5-Star Analyst Sees Big Opportunity for Nvidia in the Automotive Sector

Nvidia’s (NVDA) recent market trouncing performance has rested on several key drivers. Namely, the outstanding growth of its data center segment, which over the last few quarters has been closing the gap on Nvidia’s biggest revenue generator, gaming, and a “friendly” macro environment which has played to the GPU leader’s strengths.

However, Nvidia has fingers in many pies, and is banking on several secular trends which are expected to ramp up in the 2020s. Along with making waves in the AI sector, the company is one of the leading players in the rising autonomous vehicle category.

For Needham analyst Rajvindra Gill, the investment firm’s recent Annual Automotive Technology Day was an opportunity to get closer acquainted with Nvidia’s “comprehensive end-to-end solution for all levels of ADAS/AV.”

The 5-star analyst was not disappointed, and said, “We believe that one of NVDA’s key differentiators in automotive is that its

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2020 is the wrong year to launch a car, but Czinger is moving full speed ahead


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Los Angeles-based startup Czinger has remained relatively quiet since it unveiled the 21C, a 3D-printed plug-in hybrid hypercar, in February. Its plans to present the model at the 2020 Geneva auto show were derailed when the event was canceled, and it decelerated its operations to comply with California’s COVID-19-related lockdowns, but work never stopped behind the scenes. We caught up with the brand to get a better idea of where it stands.

Jens Sverdrup, the young brand’s chief commercial officer, told Autoblog engineers began testing prototypes on the road and on the track in August 2019. “This is not one of these stories where you see new companies coming out with a mockup or a computer rendering; we have fully functioning cars, and we’ve spent a significant amount of money on them,” he said. Testing abruptly stopped in the spring, fine-tuning a 1,233-horsepower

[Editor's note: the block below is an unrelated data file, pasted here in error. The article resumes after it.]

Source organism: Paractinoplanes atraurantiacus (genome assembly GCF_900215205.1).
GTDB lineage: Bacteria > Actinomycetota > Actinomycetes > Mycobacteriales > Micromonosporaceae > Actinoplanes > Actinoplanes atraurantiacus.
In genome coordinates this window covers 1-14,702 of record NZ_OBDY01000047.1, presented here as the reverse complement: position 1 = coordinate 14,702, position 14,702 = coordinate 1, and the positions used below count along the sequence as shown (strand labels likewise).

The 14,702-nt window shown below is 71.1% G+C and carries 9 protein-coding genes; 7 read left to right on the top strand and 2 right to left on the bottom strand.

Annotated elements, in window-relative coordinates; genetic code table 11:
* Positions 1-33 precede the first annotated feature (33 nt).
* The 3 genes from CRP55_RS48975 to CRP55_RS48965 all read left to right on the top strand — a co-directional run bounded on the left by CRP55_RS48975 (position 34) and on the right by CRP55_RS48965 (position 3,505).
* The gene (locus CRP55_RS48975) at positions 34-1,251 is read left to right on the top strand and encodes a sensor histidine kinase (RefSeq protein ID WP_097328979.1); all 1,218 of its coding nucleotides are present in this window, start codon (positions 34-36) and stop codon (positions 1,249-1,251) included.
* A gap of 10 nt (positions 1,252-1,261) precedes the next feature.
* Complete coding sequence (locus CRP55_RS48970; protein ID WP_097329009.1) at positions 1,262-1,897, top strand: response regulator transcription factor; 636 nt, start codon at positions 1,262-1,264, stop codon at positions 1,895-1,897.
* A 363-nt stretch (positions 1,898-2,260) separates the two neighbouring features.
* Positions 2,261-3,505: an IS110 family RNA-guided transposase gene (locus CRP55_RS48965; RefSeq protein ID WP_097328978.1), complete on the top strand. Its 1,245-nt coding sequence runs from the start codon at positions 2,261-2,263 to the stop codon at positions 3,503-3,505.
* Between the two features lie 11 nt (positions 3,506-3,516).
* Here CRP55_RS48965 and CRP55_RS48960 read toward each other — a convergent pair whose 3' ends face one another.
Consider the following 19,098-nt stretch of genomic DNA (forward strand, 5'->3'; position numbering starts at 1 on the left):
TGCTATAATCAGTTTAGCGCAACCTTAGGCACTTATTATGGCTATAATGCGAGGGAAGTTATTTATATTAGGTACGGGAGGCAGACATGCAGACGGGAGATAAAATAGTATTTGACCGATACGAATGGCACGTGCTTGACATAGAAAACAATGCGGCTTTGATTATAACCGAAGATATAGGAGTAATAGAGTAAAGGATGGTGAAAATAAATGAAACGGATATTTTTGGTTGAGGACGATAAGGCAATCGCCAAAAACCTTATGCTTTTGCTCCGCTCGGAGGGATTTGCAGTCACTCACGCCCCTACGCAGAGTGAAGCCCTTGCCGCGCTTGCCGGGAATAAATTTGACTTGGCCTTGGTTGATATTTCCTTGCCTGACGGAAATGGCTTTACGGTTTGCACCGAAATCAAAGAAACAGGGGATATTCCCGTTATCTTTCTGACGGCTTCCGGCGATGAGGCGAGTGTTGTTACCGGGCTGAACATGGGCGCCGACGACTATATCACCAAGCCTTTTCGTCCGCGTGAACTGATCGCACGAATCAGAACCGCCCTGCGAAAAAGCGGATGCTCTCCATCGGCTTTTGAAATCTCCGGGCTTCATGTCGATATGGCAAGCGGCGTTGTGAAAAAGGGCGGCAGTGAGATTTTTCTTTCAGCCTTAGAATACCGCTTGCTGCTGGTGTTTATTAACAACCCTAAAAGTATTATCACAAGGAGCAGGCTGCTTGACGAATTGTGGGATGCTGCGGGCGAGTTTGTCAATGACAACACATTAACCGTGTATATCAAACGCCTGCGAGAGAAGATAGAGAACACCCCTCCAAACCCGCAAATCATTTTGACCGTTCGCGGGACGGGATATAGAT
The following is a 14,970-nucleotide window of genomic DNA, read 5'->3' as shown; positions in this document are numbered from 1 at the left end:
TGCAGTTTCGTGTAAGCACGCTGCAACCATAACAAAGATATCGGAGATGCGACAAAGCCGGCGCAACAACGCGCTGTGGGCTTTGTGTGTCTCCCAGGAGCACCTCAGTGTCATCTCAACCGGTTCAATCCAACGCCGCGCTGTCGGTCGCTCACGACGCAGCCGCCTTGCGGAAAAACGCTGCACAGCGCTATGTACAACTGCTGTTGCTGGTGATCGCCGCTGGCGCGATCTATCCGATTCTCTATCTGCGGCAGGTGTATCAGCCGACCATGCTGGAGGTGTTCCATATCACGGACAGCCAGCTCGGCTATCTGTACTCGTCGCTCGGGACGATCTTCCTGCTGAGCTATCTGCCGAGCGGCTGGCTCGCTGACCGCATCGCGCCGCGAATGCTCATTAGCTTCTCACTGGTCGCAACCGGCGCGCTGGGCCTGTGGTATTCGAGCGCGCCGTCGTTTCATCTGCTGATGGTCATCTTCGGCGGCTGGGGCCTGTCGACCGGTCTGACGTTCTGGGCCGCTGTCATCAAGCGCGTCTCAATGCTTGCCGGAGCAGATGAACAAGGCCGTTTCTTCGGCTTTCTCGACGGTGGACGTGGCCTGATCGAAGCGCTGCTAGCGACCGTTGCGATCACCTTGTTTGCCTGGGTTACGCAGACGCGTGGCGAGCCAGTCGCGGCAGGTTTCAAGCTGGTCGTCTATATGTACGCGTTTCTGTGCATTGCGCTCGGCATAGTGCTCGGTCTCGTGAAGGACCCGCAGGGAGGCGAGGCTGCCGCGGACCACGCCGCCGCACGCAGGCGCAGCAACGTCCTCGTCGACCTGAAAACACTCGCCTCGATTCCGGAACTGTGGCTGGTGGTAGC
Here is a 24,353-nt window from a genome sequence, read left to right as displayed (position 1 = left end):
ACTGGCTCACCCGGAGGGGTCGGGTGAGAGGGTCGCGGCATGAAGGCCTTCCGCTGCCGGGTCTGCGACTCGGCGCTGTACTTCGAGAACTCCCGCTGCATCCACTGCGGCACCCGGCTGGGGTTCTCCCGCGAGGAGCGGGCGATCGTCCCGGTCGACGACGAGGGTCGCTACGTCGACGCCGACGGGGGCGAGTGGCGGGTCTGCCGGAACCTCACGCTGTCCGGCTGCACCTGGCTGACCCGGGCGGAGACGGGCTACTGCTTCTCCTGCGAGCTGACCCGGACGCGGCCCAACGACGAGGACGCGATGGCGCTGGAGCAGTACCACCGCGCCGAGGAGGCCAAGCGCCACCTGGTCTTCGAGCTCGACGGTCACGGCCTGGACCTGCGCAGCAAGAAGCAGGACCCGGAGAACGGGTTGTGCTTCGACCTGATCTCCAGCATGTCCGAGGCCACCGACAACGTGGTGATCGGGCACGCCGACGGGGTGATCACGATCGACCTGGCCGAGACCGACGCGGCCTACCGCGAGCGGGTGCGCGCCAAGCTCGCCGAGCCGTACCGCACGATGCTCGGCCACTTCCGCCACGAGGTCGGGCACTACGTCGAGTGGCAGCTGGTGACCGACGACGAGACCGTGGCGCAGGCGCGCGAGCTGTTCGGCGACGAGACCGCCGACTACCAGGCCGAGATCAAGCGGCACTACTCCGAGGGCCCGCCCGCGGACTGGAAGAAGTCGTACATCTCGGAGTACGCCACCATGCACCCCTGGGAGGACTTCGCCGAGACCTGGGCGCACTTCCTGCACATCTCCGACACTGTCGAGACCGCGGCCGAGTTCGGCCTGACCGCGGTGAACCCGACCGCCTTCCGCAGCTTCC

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McLaren Just Sold Its 7,500th Sports Car In The U.S.

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The milestone car was the first Speedtail to be sold in the U.S.

F1, but it wasn’t until the company rebranded as McLaren Automotive that sports car production really started taking off. After building its first car – the MP4-12C – in December 2011, McLaren just surpassed 7,500 sales in the U.S. To put that into perspective, Chevrolet built around half that many C8 Corvettes this year alone between February 3rd until production shut down on March 13th due to COVID-19.” data-reactid=”14″McLaren built its first road car back in 1992 with the legendary F1, but it wasn’t until the company rebranded as McLaren Automotive that sports car production really started taking off. After building its first car – the MP4-12C – in December 2011, McLaren just surpassed 7,500 sales in

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The Sunbeam Tiger Was, and Is, The Next Best Thing

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Like the AC Ace before it, the Sunbeam Alpine was a sleek British sports car with an obvious problem. In a grand British tradition, it was every bit as fun and interesting as a convertible sports car should be. It was not, however, fast.

AC found their solution in 1962, contracting Carroll Shelby to put Ford V8s in their relatively sluggish Aces to produce the beastly Cobra. The car was an immediate on-track success, as the story goes. The custom-bodied Cobra Daytona variant produced in-house at Shelby American was even more successful, and the pairing of Ford and Shelby American found an even higher level of success when they abandoned the potential of the AC Ace platform to run the purpose-built GT40.

In the middle of all this, Sunbeam still had no solution to the struggles of their Alpine. Negotiations

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